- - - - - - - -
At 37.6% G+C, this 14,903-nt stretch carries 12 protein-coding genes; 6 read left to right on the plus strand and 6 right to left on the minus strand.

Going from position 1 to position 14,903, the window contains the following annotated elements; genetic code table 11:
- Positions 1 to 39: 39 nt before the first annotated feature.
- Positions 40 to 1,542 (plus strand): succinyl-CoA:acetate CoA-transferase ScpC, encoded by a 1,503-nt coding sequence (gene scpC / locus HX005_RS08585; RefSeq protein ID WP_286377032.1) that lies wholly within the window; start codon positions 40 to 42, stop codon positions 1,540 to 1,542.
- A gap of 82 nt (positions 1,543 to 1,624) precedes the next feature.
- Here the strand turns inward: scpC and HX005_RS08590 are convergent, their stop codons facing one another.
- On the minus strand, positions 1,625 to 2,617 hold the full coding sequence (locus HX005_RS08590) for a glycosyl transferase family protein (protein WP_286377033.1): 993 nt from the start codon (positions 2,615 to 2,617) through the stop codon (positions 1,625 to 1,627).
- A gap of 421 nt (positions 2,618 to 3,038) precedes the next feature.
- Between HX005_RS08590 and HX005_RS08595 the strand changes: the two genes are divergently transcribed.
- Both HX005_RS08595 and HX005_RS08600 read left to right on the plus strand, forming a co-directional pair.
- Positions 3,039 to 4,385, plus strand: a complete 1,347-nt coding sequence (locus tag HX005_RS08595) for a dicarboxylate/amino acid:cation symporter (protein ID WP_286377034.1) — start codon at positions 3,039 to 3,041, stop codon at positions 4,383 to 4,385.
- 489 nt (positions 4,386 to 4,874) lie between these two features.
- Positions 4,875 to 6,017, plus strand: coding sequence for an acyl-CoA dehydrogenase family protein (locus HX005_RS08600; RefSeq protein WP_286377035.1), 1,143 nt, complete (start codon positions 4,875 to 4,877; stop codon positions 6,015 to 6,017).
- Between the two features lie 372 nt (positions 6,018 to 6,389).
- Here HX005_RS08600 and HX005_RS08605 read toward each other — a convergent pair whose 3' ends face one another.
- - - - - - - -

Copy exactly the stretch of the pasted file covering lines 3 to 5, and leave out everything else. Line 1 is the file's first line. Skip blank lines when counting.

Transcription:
- Positions 1 to 39: 39 nt before the first annotated feature.
- Positions 40 to 1,542 (plus strand): succinyl-CoA:acetate CoA-transferase ScpC, encoded by a 1,503-nt coding sequence (gene scpC / locus HX005_RS08585; RefSeq protein ID WP_286377032.1) that lies wholly within the window; start codon positions 40 to 42, stop codon positions 1,540 to 1,542.
- A gap of 82 nt (positions 1,543 to 1,624) precedes the next feature.